as combining and contrasting what is human
and what is spiritual.
A remarkable illustration of this is seen in
THE TWO GENEALOGIES OF JESUS CHRIST
Note, first, in which two of the four Gospels they
are found, for this is also significant.
In Matthew God says to us, "Behold thy
King" (Zech 9:9).
In Mark He says, "Behold My Servant" (Isa
In Luke He says, "Behold the Man"
In John He says, "Behold your God" (Isa
Now a servant need not produce his
genealogy; neither can God have one. It is a King
who must have one, and a Man who should
have one. Therefore it is that we have two
genealogies, and not more than two. And that is why we
have one in Matthew giving the Royal genealogy
of Jesus as King; and one in Luke giving the Human
genealogy of Jesus as Man. Hence also it is that
Matthew's is a descending genealogy, while
Luke's is an ascending one. For kings
must trace their descent, all power in the
world being derived from God, who says, "By Me
kings reign": and man must trace his ascent
to some particular ancestor. Matthew's, therefore,
begins with Abraham, and comes down to Joseph, the son
of Heli; while Luke's starts from Joseph, and goes up
to Adam and God.
As far as David both the lists agree. But here an
important divergence takes place. In Matthew, after
David, we have his son Solomon; while in Luke
we have another son, Solomon's elder brother, Nathan.
From this point, therefore, we have two lines. One
(Matthew) gives the royal and legal line through Solomon;
the other (Luke) gives the natural and lineal line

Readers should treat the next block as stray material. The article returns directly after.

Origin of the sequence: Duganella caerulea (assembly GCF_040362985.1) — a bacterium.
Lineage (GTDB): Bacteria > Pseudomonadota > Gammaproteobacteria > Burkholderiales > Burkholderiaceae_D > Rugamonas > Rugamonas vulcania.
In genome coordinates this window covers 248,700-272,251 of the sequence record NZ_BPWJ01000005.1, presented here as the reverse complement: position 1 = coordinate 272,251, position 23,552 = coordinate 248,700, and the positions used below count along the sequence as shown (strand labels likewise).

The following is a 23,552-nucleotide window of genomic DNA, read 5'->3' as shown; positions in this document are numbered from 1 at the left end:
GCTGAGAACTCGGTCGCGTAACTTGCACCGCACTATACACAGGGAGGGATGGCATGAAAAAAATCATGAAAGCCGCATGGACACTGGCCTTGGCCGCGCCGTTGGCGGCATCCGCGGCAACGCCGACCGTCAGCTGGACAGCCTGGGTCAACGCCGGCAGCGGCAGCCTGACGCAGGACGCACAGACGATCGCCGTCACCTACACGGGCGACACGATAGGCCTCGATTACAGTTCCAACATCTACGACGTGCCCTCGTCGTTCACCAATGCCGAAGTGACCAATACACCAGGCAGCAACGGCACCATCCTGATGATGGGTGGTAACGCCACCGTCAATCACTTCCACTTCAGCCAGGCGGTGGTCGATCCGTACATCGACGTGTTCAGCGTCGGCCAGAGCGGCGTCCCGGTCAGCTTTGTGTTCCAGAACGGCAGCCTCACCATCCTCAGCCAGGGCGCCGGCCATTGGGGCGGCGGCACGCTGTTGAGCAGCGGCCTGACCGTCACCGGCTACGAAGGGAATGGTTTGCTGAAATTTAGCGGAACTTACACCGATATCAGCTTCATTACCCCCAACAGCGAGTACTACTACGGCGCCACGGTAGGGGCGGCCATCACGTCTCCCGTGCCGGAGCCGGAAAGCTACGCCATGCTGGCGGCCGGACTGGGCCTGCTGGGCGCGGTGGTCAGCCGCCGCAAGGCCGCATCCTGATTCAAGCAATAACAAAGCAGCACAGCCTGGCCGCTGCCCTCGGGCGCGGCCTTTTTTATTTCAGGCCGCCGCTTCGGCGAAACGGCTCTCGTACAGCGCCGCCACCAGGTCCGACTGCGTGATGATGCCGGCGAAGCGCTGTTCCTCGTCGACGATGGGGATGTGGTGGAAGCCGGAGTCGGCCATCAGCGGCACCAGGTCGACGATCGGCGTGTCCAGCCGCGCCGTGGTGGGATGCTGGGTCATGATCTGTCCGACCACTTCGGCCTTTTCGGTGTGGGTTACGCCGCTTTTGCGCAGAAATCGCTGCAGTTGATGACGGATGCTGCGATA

through Nathan. The former is the line
according to legal succession; the latter is
the line according to natural descent. The
former was the result of the will of God in choosing
Solomon, a younger son; while the latter was the
result of the will of man, and in the order of human
birth. Both lines meet in Joseph, the son of Jacob by
birth, and the son of Heli by marriage with Mary,
Heli's only daughter.* Thus the two lines are united
and exhausted in Jesus Christ; for by His death they
both became extinct, and thus He was the King of
Israel by right; became, and was declared to be, the
Son of God by resurrection from the dead (Rom 1:4; Psa
2:7; Acts 13:33 and Heb 1:5, 5:5).
* This is supported by the true
reading of Luke 3:23, which, according to Lachmann,
Tischendorf, Tregelles, Alford, Westcott and Hort,
and the RV, should read, "Jesus when He began
to teach was about thirty years of age, being the
son, as was supposed, of Joseph, the son of Heli."
The verb nouizw (nomizo)
means to lay down a thing as law, to hold by
custom, or usage, to own as a custom, to take
for granted. Here it refers not to any supposition
as to Jesus being Joseph's son, but to the legal
sanction and customary practice which reckoned
Joseph as Heli's son through marriage with his
daughter Mary. See Ruth 1:11-13, where Ruth by